Abstract: The use of order flow information by financial firms has come to the forefront of the regulatory debate. A central question is: Should a dealer who acquires information by taking client orders be allowed to use or share that information? We explore how information sharing affects dealers, clients and issuer revenues in U.S. Treasury auctions. Because one cannot observe alternative information regimes, we build a model, calibrate it to auction results data, and use it to quantify counter-factuals. We estimate that yearly auction revenues with full-information sharing (with clients and between dealers) would be $5 billion higher than in a ``Chinese Wall'' regime in which no information is shared. When information sharing enables collusion, the collusion costs revenue, but prohibiting information sharing costs more. For investors, the welfare effects of information sharing depend on how information is shared. Surprisingly, investors benefit when dealers share information with each other, not when they share more with clients. For the market, when investors can bid directly, information sharing creates a new financial accelerator: Only investors with bad news bid through intermediaries, who then share that information with others. Thus, sharing amplifies the effect of negative news. Tests of two model predictions support its key features.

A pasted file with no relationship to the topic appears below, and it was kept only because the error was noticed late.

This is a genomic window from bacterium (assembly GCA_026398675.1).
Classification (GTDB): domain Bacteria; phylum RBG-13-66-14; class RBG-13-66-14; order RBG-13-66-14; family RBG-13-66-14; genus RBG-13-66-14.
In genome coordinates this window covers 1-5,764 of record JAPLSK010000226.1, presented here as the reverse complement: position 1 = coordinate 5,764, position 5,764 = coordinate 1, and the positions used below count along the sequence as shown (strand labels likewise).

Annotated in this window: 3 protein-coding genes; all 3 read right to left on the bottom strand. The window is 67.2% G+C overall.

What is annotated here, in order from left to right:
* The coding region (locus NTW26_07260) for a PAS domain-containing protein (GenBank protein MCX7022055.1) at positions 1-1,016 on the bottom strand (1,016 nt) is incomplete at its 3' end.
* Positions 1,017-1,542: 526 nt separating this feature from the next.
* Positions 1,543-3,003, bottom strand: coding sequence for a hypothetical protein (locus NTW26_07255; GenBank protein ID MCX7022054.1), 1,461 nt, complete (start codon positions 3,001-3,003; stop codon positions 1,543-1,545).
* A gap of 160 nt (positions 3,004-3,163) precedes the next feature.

Date: 2017
  5. By: Joshua C C Chan; Yong Song
    Abstract: Inflation expectations play a key role in determining future economic outcomes. The associated uncertainty provides a direct gauge of how well-anchored the inflation expectations are. We construct a model-based measure of inflation expectations uncertainty by augmenting a standard unobserved components model of inflation with information from noisy and possibly biased measures of inflation expectations obtained from financial markets. This new model-based measure of inflation expectations uncertainty is more accurately estimated and can provide valuable information for policymakers. Using US data, we find significant changes in inflation expectations uncertainty during the Great Recession.
    Keywords: Trend inflation, inflation expectations, stochastic volatility
    JEL: C11 C32 E31
    Date: 2017–10

This nep-mst issue is ©2017 by Thanos Verousis. It is provided as is without any express or implied warranty. It may be freely redistributed in whole or in part for any purpose. If distributed in part, please include this notice.
General information on the NEP project can be found at For comments please write to the director of NEP, Marco Novarese at <>. Put “NEP” in the subject, otherwise your mail may be rejected.
NEP’s infrastructure is sponsored by the School of Economics and Finance of Massey University in New Zealand.